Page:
[Source: Rolex Sydney Hobart] Geoff Boettcher’s South Australian yacht Secret Men’s Business 3.5 was announced this afternoon as this year’s Rolex Sydney Hobart Yacht Race Overall winner. In a dockside presentation, CYCA Commodore Garry Linacre presented the Adelaide-based skipper with the Tattersall’s Cup for his race win, and Patrick Boutellier of Rolex Australia presented a Rolex Yacht-Master timepiece as the holiday crowd thronged the surrounding Constitution Wharf docks.
Secret Men’s Business was the 14th boat across the finish line in a race where just finishing was an achievement. Severe wind and weather conditions contributed to the retirement of twenty percent of the fleet this year.
Boettcher was the second winner from South Australia in a row – and like last year’s winner Andrew Saie’s of Two True, Boettcher sails from the Cruising Yacht Club of South Australia.
When asked how it feels to win the legendary Rolex Sydney Hobart race, Boettcher’s face lit up and he said, “As a kid it’s something you always dream of. Just doing the race is fantastic, but to be a winner is the ultimate in sailing for Australian blokes.”
Rolex Sydney Hobart Yacht Race Handicap Winner: SECRET MENS BUSINESS 3.5. Photo copyright ROLEX / Daniel Forster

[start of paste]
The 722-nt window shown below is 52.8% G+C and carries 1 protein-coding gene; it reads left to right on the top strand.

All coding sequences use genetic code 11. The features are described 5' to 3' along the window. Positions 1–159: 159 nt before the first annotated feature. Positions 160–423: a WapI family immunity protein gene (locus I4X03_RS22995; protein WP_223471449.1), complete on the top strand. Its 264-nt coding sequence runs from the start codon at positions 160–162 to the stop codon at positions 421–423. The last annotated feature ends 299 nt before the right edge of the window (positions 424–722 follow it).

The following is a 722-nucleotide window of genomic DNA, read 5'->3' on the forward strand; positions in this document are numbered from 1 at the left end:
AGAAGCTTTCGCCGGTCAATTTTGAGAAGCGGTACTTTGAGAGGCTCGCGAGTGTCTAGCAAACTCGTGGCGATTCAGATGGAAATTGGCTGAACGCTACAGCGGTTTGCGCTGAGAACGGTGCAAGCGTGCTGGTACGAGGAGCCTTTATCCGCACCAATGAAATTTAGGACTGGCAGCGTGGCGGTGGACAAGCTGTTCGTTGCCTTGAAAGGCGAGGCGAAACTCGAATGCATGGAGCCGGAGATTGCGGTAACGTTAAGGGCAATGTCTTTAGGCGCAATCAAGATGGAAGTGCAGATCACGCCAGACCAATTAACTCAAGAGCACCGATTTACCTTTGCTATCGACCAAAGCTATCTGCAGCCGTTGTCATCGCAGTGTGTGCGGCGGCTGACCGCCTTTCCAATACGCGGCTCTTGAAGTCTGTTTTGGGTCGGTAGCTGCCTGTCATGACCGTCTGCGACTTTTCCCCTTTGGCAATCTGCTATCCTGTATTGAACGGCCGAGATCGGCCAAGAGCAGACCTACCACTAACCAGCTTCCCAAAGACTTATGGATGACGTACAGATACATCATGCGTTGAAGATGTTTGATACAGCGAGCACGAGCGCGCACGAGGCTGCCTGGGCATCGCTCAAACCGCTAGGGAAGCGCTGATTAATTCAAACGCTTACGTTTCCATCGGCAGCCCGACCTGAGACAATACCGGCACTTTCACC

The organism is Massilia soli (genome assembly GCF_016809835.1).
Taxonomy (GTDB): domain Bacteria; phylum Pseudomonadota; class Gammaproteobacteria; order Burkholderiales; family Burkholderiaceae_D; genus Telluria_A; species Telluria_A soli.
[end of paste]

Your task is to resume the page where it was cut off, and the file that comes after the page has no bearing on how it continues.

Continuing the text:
Last year, Boettcher modified Secret Men’s Business 3.5 to improve the 51-foot Reichel Pugh design’s upwind performance. The modification seems to have paid some handsome dividends. “We kept the rig, the deck, keel, rudder and electronics, but the hull was completely new. We added a metre to her length while we were at it,” Boettcher said.
About the boat’s performance in the race Boettcher commented, “It was great. We hadn’t really tested it. We’d taken it around to Sydney and Hamilton Island. Not a lot of miles and not in the real hard conditions that we had during this race, so we’re pretty proud — she hung in there nicely.”
A veteran of now 22 Rolex Sydney Hobart races, Boettcher summed up this year’s race conditions in one word: “Tough.” He explained, “It was a tough one with a little bit of everything. We clocked 50 knots of breeze out there on the track and the waves were damaging. I don’t know how many of the fleet have retired but I know it’s a big percentage. So it was hard, and to win one that was this hard is very gratifying.”
Asked what drives him to compete in what is more often than not, a gruelling offshore classic, the 64-year-old supermarket owner replied, “I suppose to have a win in your life, and the camaraderie of the really fantastic guys standing next to me. I think it’s a camaraderie thing of just getting there (to the finish) together.” He continued, “It’s something special to take your boat to Sydney and compete against all the rest. In Adelaide we don’t have the competition that’s put on here. The Rolex Sydney Hobart is the pinnacle and that’s the one we want to be in.”
Asked whether he’ll be taking part in next year’s Rolex Sydney Hobart race, Boettcher laughed and said, “It’s early stages yet. At my age we’re running out of runway for anything else!”
As of 1530, 36 boats had finished the race, 33 were still racing and 18 had retired. While today’s award of the Tattersall’s Cup has been made, for half of the Rolex Sydney Hobart fleet their race is, by any means, not over.